indigent defense

Poor Defendants Should Get to Choose Their Lawyers Too

Americans may take for granted that if they’re ever accused of a crime, they can choose their own attorney to represent them. The Supreme Court has ruled that Americans have a right to counsel in serious criminal cases, and nobody seriously argues that the government should make that important decision for us.  

NACDL Report Highlights Failings of Indigent Defense System; Let’s Try a Freer Market

A new report from the National Association of Criminal Defense Lawyers highlights the myriad inadequacies in the current system of federal indigent defense. 

NACDL identifies “Seven Fundamentals of a Robust Federal Indigent Defense System,” including a system insulated from judicial interference, adequate funding, sufficient training and expertise among indigent defense lawyers, and greater transparency, and finds each of them to be lacking under current circumstances.

David Friedman: The Machinery of Criminal Defense

I once went to another Washington think tank to hear an advertised lecture by David Friedman, “author and professor of law and economics at Santa Clara University.” The great libertarian author of The Machinery of Freedom, speaking at a liberal-establishment Washington think tank? Cool.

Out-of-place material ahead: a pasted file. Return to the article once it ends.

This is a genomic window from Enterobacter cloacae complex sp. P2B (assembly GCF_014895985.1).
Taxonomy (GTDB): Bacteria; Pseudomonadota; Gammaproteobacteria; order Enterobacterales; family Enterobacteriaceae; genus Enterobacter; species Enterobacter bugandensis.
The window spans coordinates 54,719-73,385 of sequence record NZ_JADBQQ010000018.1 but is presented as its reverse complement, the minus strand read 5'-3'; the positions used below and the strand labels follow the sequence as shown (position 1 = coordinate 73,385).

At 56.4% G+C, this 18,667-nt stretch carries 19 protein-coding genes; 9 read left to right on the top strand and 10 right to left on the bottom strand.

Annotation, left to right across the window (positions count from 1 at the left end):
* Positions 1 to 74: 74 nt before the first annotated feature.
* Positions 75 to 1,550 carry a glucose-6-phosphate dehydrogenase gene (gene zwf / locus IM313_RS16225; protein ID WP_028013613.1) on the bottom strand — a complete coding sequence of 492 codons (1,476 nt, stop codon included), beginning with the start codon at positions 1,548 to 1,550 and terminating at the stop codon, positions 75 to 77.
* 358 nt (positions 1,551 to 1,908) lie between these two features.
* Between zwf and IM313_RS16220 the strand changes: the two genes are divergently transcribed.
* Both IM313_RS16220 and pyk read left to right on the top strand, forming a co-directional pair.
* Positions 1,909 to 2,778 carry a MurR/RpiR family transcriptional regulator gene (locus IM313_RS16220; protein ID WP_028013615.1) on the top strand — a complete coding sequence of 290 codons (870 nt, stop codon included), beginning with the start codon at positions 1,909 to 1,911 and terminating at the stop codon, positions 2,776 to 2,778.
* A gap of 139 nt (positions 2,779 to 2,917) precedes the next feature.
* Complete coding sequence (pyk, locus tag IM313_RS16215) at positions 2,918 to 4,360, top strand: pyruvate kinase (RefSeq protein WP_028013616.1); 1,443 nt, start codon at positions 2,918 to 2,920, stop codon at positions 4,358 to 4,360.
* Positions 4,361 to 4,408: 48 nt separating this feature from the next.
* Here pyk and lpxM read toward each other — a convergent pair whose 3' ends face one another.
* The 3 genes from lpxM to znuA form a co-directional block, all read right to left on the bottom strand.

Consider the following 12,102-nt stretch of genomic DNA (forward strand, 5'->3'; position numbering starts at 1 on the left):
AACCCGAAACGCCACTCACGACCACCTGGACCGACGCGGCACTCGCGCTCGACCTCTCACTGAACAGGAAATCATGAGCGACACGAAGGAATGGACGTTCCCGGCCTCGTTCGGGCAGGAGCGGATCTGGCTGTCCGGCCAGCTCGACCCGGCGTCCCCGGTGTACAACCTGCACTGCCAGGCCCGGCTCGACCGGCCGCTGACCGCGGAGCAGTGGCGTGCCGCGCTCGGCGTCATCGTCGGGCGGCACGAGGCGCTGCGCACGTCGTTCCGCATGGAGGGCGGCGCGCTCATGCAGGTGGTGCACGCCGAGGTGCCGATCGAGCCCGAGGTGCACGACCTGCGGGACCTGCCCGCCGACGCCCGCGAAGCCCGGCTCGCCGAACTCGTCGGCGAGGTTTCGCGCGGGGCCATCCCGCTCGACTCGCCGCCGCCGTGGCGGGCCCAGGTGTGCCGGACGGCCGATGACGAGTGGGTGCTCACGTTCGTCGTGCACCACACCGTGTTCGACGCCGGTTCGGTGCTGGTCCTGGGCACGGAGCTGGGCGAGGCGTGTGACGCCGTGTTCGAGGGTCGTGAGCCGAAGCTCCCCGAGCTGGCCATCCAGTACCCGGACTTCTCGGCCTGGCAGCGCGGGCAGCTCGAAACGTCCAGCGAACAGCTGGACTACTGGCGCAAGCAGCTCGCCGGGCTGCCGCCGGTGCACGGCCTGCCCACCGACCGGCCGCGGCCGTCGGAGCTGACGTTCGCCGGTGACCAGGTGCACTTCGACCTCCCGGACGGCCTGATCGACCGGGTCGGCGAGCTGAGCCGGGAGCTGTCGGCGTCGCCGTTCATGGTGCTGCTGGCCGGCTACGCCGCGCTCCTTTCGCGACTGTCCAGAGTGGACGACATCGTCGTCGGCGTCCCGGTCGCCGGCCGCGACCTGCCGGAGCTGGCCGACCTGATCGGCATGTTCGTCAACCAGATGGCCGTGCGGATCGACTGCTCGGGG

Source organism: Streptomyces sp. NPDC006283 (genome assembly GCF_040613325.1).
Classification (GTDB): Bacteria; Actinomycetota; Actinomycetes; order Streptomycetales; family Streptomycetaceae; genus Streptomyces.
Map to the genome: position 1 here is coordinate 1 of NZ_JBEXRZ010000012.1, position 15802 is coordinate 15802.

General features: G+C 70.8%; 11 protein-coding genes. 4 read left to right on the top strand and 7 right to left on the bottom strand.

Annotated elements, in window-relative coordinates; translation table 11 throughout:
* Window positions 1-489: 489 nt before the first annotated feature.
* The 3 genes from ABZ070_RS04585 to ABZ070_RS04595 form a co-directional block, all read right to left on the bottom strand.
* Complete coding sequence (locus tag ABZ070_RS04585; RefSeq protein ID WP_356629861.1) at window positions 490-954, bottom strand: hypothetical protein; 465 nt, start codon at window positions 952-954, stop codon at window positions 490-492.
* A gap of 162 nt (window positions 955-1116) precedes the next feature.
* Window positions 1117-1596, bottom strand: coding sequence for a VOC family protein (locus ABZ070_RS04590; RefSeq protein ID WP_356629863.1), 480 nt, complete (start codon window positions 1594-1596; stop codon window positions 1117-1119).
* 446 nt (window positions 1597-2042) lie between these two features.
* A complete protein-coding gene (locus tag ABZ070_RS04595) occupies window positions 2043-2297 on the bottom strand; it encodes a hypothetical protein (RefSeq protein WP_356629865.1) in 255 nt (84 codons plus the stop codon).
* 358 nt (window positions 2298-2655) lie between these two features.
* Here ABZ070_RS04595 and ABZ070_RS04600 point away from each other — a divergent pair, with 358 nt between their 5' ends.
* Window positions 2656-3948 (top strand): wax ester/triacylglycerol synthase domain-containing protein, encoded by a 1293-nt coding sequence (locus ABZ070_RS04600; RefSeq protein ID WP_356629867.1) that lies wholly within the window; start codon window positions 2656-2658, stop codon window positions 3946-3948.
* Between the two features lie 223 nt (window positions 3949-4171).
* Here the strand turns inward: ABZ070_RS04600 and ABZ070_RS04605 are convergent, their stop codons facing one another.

Reforming Indigent Defense

The Wall Street Journal law blog has a piece up on how the budget crisis is impacting public defenders:

Funding constraints have prompted states and counties to lay off public defenders, hold the line on salaries, and reduce the amount defenders can spend case investigators and staff training, the WSJ reports.

Reforming Indigent Defense

We know that most of the people arrested and prosecuted in our criminal courts are indigent.  We also know that indigent legal representation is scandalous in many places around the country.  What to do?  The conventional remedy to this problem has been a plea to spend more money on our overburdened public defender organizations.  However, a new Cato paper takes a fresh look at this subject and proposes an entirely new model for the delivery of indigent legal services

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